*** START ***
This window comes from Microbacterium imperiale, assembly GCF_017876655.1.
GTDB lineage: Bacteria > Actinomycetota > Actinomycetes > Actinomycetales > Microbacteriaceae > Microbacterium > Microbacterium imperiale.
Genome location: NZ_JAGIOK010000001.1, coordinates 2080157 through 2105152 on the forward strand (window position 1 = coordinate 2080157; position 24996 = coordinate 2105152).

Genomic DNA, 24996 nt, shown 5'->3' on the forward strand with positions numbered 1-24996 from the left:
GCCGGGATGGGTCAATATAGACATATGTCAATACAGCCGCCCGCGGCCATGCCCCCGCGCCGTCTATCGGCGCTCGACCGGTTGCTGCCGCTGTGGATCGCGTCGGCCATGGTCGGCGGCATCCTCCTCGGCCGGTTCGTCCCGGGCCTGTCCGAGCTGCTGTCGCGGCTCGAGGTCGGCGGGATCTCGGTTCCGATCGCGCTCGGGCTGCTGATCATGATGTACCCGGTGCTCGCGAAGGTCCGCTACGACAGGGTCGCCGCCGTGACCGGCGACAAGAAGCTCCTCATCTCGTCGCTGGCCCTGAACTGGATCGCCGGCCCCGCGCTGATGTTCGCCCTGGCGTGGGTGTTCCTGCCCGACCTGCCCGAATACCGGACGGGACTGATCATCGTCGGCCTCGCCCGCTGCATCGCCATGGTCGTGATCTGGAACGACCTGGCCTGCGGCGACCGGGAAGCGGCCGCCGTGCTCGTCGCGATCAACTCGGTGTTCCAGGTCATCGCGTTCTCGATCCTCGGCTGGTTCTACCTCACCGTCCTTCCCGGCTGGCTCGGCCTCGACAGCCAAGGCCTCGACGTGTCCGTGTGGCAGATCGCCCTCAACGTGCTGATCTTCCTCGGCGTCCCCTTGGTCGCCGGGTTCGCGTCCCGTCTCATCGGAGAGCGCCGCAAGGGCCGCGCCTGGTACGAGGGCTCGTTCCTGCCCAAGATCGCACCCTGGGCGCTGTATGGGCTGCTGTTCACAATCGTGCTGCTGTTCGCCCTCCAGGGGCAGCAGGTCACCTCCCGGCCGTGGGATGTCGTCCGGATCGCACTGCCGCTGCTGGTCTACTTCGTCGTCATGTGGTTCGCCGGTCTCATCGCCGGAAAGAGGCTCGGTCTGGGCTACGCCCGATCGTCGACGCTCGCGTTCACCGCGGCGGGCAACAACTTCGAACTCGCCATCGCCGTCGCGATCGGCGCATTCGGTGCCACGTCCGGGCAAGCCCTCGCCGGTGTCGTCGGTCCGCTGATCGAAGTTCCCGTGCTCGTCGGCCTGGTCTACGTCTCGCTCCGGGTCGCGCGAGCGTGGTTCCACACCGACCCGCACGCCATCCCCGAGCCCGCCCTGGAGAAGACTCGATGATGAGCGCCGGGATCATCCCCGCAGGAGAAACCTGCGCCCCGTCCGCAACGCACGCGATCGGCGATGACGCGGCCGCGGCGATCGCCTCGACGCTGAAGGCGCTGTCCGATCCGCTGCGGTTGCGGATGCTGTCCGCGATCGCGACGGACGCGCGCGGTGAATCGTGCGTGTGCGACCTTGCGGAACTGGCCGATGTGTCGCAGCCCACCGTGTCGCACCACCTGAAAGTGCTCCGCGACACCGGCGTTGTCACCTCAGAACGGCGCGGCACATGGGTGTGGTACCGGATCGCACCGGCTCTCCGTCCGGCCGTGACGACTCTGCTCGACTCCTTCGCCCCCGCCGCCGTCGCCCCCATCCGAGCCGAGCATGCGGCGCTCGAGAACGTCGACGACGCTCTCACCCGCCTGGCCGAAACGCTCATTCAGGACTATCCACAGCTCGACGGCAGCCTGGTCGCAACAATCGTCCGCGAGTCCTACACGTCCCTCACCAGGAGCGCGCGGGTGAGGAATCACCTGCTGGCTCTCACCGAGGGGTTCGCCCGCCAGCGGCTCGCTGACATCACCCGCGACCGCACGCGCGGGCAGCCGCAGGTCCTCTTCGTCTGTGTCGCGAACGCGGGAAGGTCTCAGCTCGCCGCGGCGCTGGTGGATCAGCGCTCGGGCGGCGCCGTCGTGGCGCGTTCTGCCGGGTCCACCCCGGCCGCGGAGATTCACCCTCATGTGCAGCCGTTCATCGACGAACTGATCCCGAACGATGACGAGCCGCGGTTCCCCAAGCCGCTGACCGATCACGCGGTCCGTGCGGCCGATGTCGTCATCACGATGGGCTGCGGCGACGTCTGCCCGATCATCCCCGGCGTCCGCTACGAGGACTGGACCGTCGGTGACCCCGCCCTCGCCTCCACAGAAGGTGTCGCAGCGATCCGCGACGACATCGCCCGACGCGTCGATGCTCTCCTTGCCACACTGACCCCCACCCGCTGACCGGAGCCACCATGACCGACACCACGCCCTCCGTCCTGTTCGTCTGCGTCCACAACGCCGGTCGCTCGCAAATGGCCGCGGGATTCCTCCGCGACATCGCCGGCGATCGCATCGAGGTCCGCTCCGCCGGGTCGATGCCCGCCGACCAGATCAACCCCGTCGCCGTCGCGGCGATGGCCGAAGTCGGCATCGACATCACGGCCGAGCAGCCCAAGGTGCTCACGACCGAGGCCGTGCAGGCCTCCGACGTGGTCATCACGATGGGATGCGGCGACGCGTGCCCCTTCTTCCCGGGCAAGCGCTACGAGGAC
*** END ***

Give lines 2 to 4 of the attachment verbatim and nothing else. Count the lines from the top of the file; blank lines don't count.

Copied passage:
GTDB lineage: Bacteria > Actinomycetota > Actinomycetes > Actinomycetales > Microbacteriaceae > Microbacterium > Microbacterium imperiale.
Genome location: NZ_JAGIOK010000001.1, coordinates 2080157 through 2105152 on the forward strand (window position 1 = coordinate 2080157; position 24996 = coordinate 2105152).

Genomic DNA, 24996 nt, shown 5'->3' on the forward strand with positions numbered 1-24996 from the left: